The CLUAS Archive: 1998 - 2011

23

Your blogger took one of his rare trips out of Paris last weekend. We were at Saint Lô in Normandy for a family occasion – the younger brother’s wedding to a charming young lady from that area. This means that your Paris correspondent, free-spirited bachelor, now has French in-laws; this may seem apt to you but it’s bizarre to us. (They’re tremendously nice people, we must say.)

A postcard of Saint LôAnyway, Saint Lô is a lovely old fortified town. The wedding itself was in the tiny old church of the bride’s village nearby, after a civil ceremony by the mayor in a town hall that was more like a rural GAA clubhouse.

The wedding party then took their coach to nearby Utah Beach for a photoshoot in the blazing sunshine, before heading back to Saint Lô for the reception. As you’d expect in France, the food was fab and the wine impeccable.

A CLUAS Foreign Correspondent is never off duty, though. After the meal, dancing broke out and we kept a keen ear on what was being played. It being a French romance, first song was the theme from ‘Amélie’. We then remember ‘Double Je’ by Christophe Willem, which still sounds marvellous.

But our main ethno-musico-sociological discovery of the evening? French people will disco-dance to ‘Sunday Bloody Sunday’.

Over the weekend we had time to stroll around Saint Lô. For your blogger, this simply meant his usual weekend routine: breakfast croissant and pain au chocolat at a café while reading the paper en français. Sunday morning, we watched our regular football programme, ‘Téléfoot’, at another café. (We hadn’t realised how exotic this would all seem to some Irishpeople.)

 

Most of the Irish guests found Saint Lô’s only Irish bar. However, they were shocked to discover that it only opens two days a week: Tuesday and Friday. (They drowned their sorrows in the town’s Scottish bar, open every day except Sunday.)

Again, your Paris correspondent kept his mind on the job. As usual when in a new town, we searched for a record shop. In Saint Lô this means Planet R, a book and music store on Rue Maréchal Léclerc. We can recommend it highly; not only were they playing the latest dEUS album when we went in but their biggest section is the alternative music one. And most of their stock was under ten euros. We fear they may be closed if we ever go back to Saint Lô.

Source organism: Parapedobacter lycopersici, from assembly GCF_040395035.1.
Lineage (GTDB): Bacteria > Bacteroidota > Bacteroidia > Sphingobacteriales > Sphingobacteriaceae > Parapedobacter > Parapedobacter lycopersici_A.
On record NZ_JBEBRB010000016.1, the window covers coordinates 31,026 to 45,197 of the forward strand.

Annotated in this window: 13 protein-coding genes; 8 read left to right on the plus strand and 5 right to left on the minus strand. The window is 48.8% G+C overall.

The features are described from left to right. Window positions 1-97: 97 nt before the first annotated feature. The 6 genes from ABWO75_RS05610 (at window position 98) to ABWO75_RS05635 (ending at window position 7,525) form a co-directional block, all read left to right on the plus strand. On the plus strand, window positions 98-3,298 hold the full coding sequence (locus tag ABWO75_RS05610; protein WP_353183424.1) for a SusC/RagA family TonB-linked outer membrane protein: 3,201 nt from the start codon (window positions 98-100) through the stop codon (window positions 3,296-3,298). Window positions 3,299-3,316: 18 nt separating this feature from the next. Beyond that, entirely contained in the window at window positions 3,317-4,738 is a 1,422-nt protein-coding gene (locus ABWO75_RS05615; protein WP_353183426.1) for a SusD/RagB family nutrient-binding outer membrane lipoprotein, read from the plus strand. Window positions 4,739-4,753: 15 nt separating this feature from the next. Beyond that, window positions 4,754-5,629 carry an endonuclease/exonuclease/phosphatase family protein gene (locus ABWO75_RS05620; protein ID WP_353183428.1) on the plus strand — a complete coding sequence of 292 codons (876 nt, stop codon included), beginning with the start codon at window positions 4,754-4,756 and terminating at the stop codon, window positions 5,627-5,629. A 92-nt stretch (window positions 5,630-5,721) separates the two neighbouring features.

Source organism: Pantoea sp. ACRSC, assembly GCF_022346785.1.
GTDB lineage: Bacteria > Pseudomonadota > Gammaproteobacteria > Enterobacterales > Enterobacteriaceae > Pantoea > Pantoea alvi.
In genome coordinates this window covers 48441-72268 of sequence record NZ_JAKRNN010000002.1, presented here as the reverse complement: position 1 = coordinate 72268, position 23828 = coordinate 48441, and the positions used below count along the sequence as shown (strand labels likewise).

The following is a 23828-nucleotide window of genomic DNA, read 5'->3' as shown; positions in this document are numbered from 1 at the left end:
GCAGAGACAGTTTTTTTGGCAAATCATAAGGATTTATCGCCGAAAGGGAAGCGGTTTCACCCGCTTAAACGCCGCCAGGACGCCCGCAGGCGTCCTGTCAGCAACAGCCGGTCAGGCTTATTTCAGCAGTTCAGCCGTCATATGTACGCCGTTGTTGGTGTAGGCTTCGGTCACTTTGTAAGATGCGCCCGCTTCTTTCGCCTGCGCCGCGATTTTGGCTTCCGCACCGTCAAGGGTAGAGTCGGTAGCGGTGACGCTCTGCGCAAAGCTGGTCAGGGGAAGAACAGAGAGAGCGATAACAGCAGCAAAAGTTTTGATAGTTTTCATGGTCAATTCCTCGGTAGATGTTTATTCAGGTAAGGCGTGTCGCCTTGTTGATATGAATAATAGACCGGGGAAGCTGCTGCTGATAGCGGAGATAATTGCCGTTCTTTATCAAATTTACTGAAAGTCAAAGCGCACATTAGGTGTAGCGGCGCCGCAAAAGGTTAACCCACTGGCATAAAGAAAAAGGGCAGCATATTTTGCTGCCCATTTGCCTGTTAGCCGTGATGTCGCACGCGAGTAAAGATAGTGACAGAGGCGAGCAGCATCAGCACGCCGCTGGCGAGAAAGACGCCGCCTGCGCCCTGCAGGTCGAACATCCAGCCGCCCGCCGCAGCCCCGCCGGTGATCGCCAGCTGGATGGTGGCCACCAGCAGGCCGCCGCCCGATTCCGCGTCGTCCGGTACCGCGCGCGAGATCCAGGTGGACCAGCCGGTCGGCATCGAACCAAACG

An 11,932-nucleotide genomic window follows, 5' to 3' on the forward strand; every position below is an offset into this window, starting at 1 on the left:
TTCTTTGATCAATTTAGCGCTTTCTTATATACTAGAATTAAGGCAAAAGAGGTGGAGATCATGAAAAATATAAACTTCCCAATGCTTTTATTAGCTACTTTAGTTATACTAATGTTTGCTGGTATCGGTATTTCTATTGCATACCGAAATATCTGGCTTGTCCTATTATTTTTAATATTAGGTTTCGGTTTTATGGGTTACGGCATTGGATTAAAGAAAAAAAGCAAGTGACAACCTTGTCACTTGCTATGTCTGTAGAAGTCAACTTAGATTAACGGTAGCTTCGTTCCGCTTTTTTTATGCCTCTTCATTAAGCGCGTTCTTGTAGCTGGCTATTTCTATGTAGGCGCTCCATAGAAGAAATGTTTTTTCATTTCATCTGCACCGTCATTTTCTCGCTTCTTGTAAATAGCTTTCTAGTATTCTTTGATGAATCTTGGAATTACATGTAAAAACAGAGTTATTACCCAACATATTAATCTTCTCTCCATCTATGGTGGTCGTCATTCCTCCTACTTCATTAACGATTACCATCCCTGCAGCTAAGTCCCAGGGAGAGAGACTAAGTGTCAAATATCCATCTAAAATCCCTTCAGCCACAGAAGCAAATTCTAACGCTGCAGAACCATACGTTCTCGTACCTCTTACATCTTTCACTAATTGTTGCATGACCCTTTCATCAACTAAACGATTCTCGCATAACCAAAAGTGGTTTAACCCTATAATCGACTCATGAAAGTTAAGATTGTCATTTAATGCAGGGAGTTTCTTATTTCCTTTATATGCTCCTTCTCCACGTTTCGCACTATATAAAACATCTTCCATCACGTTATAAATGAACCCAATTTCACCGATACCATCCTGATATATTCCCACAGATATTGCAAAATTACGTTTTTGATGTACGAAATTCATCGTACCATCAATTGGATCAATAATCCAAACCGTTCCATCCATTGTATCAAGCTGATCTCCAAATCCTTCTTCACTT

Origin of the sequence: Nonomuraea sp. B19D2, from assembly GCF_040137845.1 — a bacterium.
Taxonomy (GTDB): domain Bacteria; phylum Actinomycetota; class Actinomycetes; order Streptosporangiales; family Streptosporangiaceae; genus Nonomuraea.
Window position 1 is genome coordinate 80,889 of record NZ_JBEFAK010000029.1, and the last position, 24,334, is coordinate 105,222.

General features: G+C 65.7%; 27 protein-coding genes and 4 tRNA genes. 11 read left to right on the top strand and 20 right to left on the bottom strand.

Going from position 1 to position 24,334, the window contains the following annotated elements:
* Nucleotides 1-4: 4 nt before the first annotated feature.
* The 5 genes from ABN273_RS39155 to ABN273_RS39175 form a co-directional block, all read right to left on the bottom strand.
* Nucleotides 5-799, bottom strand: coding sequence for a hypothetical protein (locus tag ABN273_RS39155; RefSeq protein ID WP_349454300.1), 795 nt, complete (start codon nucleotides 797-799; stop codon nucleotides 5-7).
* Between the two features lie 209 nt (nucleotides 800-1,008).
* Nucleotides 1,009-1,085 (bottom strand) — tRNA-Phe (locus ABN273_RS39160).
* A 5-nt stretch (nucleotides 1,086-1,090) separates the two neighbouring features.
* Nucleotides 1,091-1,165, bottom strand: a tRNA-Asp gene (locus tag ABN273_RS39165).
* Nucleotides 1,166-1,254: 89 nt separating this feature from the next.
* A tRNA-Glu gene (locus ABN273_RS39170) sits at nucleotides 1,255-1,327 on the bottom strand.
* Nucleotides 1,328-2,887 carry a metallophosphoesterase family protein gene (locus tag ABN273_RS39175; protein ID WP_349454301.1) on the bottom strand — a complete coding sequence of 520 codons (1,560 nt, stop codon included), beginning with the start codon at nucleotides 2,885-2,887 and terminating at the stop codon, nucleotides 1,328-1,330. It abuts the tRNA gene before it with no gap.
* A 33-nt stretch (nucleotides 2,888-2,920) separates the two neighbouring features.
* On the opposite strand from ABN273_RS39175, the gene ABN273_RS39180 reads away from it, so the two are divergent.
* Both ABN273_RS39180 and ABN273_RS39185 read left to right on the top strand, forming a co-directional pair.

Melting PopMindful of our Pamplona experience, when not buying a Jonathan Richman album changed our life, we shopped for a Saint Lô musical souvenir. So, what did we buy? Well, the idea was to get an album that we hadn’t seen in the Paris shops. We eventually went for ‘Melting Pop’, a sampler from French indie label Ra & Bo. This is the French dealer of The Frank and Walters, and the sampler features ‘Miles and Miles’ from their 2006 album 'A Renewed Interest In Happiness'.

Now, back in Paris, we’re listening to ‘Melting Pop’ and hoping to find a hidden French gem or two. Well, there are a couple of pleasant Coral-esque songs by the likes of Da Brasilians, Fireball and The Fleets.

 

As it happens, Da Brasilians are from Saint Lô. Here they are live, with the easy-on-the-ear summertime harmonies of ‘Ocean’. Congratulations to Declan and Véronique:


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Nuggets from our archive

2005Michael Jackson: demon or demonised? Or both?, written by Aidan Curran. Four years on this is still a great read, especially in the light of his recent death. Indeed the day after Michael Jackson died the CLUAS website saw an immediate surge of traffic as thousands visited CLUAS.com to read this very article.